# 3.5. Actions of monoids

### Left actions

After monoids were deprived of their role as sets of transformations,
it can be given back to them as follows.

A *left action* of a monoid (*M*,*e*, •) on a set *X*, is an operation ⋅ :
*M*×*X* → *X* such that
- ∀
*x*∈*X*, *e*⋅*x* = *x*;
- ∀
*a*,*b*∈*M*, ∀*x*∈*X*,
(*a*•*b*)⋅*x* = *a*⋅(*b*⋅*x*).

Seing *M* as a set of function symbols, an *M*-algebra (*X*, ⋅)
satisfying these axioms is called an *M*-set.

In curried view, a left action of *M* on *X* is a
{*e*,•}-morphism from *M* to the full transformation monoid *X*^{X}.
### Effectiveness and free elements

A left action is said *effective* if this morphism is
injective (thus an embedding):∀*a*,*b*∈*M*, (∀*x*∈*X*,
*a*·*x* = *b*·*x*) ⇒ *a*=*b*

letting *e*
and • be definable from (i.e. unique for) the given action, like the axioms for functions ensured the sense
of the definitions of Id and ০ from the
function
evaluator.

An element *x*∈*X* of an *M*-set, is *free*
if the function it defines from *M* to *X*
is injective. The existence of a free element implies that the
action is effective:
(∃*x*∈*X*,
∀*a*≠*b*∈*M*, *a*·*x* ≠ *b*·*x*)
⇒ (∀*a*≠*b*∈*M*, ∃*x*∈*X*,
*a*·*x* ≠ *b*·*x*)

**General example.**
Any transformation monoid *M* of a set *E* acts by restriction on any *M*-stable
subset *A* of *E*, i.e. any preserved *A*⊂*E* in the concrete category *M*
with object *E*. Thus, the monoid of endomorphisms of any typed system *E*=
∐_{i∈I} *E*_{i},
acts on every type *E*_{i} it contains.
### Acts as algebraic structures

Let *M*, *X* be given structures of *M*-algebras by any
operations • : *M*×*M* → *M* and ⋅ : *M*×*X* → *X*.
Then denoting ∀*x*∈*X*, *h*_{x} = (*M*∋*a* ↦
*a*⋅*x*), we have directly from definitions
*h*_{x}(*e*) = *x* ⇔ *e*⋅*x* = *x*

*h*_{x} ∈ Mor_{M}(*M*,*X*) ⇔
∀*a*,*b*∈*M*, (*a*•*b*)⋅*x* = *a*⋅(*b*⋅*x*)

*h*_{e} = Id_{M} ⇔
(∀*a*∈*M*, *a*•*e* = *a*) ⇒
∀*g*∈Mor_{M}(*M*,*X*),
*g*=*h*_{g(e)}.

So in the formula ∀*g*∈*X*^{M}, ∀*x*∈*X*,
*g*=*h*_{x} ⇔
(*g*∈Mor_{M}(*M*,*X*) ∧ *g*(*e*)=*x*)

the ⇒ expresses the axioms of left action of *M* on *X*; the ⇐ is implied by
(∀*a*∈*M*, *a*•*e* = *a*). This last axiom of monoid (beyond those
of left action of *M* on itself), comes conversely as a particular case of this ⇐ when
*X*=*M* : (Id_{M} ∈
Mor_{M}(*M*,*M*) ∧ Id_{M}(*e*)=*e*)
⇒ *h*_{e} = Id_{M}

### Right actions

A *right action* of a monoid *M* on a set *X*, is like a left action with
sides switched: it is an operation
⋅ : *X* × *M* → *X*
such that

- ∀
*x*∈*X*, *x*⋅*e* = *x*;
- ∀
*a*,*b*∈*M*, ∀*x*∈*X*, (*x*⋅*a*)⋅*b* = *x *⋅(*a*•*b*)

It amounts to a left action of the opposite monoid, and defines an anti-morphism from *M* to *X*^{X}.

The commutation of 2 submonoids of *X*^{X} looks like an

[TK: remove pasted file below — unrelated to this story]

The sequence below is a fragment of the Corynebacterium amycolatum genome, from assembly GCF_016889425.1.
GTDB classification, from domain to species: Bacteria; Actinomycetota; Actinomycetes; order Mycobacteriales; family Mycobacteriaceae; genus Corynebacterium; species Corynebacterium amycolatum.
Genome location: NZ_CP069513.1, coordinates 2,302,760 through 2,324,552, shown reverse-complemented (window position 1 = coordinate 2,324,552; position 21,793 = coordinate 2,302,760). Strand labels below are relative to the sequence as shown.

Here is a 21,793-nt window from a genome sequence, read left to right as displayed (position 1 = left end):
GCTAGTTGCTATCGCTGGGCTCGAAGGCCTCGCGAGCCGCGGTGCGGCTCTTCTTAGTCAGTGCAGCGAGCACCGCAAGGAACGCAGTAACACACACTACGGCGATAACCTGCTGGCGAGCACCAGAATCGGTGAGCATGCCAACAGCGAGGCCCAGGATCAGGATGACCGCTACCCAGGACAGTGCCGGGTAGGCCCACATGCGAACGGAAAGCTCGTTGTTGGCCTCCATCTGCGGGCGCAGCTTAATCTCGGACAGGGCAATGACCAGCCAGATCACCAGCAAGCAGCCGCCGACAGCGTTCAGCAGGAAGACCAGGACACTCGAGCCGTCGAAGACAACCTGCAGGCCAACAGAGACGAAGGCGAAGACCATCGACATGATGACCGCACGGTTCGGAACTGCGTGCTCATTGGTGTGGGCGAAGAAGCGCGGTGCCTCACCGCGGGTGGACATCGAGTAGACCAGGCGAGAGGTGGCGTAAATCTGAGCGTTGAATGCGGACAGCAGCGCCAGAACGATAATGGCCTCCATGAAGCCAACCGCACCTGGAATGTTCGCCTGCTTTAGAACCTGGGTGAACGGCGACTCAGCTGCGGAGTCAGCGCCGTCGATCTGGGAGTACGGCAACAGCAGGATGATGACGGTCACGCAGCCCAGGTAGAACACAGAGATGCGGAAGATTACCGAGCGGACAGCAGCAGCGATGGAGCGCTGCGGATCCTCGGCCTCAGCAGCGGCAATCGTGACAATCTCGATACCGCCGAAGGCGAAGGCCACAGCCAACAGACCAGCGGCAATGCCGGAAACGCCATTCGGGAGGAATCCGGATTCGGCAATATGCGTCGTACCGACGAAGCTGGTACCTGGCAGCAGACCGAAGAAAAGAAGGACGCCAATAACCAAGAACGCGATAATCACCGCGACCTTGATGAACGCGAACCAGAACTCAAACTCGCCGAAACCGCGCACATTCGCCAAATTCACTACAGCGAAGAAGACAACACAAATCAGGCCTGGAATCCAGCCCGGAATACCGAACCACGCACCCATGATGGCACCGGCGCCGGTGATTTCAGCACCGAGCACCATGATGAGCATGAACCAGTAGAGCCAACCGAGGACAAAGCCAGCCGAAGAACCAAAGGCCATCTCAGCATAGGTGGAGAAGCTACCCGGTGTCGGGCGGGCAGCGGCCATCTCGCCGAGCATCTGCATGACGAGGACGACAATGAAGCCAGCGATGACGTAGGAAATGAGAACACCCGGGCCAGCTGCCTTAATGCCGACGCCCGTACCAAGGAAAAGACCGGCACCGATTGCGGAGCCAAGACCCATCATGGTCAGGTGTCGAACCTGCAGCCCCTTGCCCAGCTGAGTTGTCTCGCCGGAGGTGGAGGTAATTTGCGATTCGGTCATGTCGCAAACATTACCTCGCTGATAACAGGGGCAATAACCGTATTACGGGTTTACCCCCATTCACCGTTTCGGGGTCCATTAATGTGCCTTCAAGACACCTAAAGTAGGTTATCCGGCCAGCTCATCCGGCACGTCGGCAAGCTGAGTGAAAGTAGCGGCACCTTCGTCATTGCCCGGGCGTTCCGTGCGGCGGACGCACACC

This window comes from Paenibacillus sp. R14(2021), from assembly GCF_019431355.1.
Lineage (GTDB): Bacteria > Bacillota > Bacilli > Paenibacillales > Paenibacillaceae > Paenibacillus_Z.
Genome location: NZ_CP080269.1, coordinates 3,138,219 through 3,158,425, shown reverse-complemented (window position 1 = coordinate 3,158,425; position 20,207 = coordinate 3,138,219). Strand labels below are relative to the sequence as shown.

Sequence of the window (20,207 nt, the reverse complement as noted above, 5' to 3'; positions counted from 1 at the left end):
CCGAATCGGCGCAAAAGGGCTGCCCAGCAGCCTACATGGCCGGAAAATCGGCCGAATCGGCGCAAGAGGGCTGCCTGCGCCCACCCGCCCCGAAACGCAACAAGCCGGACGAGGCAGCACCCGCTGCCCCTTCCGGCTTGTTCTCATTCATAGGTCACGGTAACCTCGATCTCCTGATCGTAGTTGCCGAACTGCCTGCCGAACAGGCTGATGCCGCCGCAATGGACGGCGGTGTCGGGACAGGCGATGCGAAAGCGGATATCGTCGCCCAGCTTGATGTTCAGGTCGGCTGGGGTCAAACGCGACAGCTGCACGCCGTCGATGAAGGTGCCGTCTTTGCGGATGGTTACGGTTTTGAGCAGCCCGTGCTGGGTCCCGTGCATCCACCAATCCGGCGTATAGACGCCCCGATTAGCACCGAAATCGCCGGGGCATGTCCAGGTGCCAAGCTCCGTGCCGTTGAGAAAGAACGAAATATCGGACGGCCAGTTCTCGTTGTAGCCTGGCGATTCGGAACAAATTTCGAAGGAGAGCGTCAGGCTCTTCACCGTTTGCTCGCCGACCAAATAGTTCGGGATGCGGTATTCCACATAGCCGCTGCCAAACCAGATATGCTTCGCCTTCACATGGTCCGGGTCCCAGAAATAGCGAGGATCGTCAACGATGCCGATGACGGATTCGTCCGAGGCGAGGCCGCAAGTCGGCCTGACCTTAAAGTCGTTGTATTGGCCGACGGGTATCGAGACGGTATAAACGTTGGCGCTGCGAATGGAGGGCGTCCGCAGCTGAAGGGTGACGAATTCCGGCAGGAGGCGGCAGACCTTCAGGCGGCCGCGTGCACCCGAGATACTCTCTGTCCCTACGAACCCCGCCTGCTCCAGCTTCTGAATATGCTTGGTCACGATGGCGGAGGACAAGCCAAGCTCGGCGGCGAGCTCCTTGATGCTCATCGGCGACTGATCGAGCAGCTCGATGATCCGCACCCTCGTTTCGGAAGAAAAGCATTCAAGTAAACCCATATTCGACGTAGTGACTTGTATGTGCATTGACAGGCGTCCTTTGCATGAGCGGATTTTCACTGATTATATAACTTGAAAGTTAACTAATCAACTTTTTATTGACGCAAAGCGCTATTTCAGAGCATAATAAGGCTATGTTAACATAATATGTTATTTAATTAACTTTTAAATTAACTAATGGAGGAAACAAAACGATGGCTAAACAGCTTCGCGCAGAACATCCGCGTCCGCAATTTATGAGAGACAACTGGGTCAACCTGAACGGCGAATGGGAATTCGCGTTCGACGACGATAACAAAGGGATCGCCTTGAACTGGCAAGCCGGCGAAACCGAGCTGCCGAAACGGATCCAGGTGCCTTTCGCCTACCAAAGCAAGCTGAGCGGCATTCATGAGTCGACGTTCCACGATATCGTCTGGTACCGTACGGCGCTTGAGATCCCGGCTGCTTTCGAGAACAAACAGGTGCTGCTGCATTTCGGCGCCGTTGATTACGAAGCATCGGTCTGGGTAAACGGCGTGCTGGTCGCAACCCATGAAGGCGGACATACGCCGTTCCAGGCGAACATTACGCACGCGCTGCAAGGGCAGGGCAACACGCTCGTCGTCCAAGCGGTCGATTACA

associativity formula when written as acting by opposite sides on *X*:
*a*∈*M* left acting on *X* commutes with *b*∈*N*
right acting on *X* when ∀*x*∈*X*,
(*a*⋅*x*)⋅*b* = *a*⋅(*x*⋅*b*)

### Representation theorem

The axioms of monoid actually suffice to give all
properties of transformation monoids, and even all properties of
monoids of endomorphisms:
**Theorem.** For any monoid *M* there exists a language
*L* of function symbols and an *L*-algebra *X*
such that the monoid End_{L} *X* is
isomorphic to *M*.

The proof essentially repeats the above formulas on acts as algebraic structures,
transposed :
Let *L* and *X* be two copies of *M*.

Give *L* the right action on *X* copied from the
composition in *M*.

Let *f* ∈ Mor(*M*, *X*^{X})
represent the left action of *M* on *X* also copied
from the composition in *M*.

Im *f* ⊂ End_{L} *X* by associativity
making both actions on opposite sides commute.

*f* is injective because the copy *k* of *e* in *X*
is a free element.

End_{L} *X* ⊂ Im *f* because

∀*g*∈End_{L}*X*, ∃*u*∈*M*,
*g*(*k*) = *u*⋅*k* ∴ (∀*x*∈*X*, ∃*s*∈*L*,
*k*⋅*s* = *x* ∴ *g*(*x*) = *g*(*k*⋅*s*) =
*g*(*k*)⋅*s* = *u*⋅*k*⋅*s* = *u*⋅*x*)
∴ *g* = *f*(*u*) ∎

The last formula just needs *k* to be a generating element both sides, to
bijectively (if also free) identify *L* and *X* as copies of *M*,
but such a *k* is not necessarily unique.
### Trajectories by commutative monoids

Let a monoid *M* act on a set *X*, and let *k*∈*X*.
The trajectory *Y* of *k* by *M* is
stable by *M*, thus defines a morphism of monoid from *M* to
*Y*^{Y} with image a transformation monoid *N* of *Y*.

Forgetting *M* and *X*, we have a monoid *N* with an effective action
on *Y* generated by *k*.

Now if *N* is commutative (which is the case if *M* is commutative) then *k*
is free for the action of *N* (thus *Y* can be seen as a copy of *N*).

The proof is easy and left as an exercise.

Set theory and foundations
of mathematics

1. First foundations of
mathematics

2. Set theory (continued)

**3. Algebra 1**

3.1. Morphisms
of relational systems and concrete categories

3.2. Algebras

3.3. Special morphisms

3.4. Monoids

3.5. **Actions of monoids**

3.6. Invertibility and groups

3.7. Categories

3.8. Algebraic terms

3.9. Term algebras

3.10. Integers and recursion

3.11. Presburger Arithmetic

4. Model Theory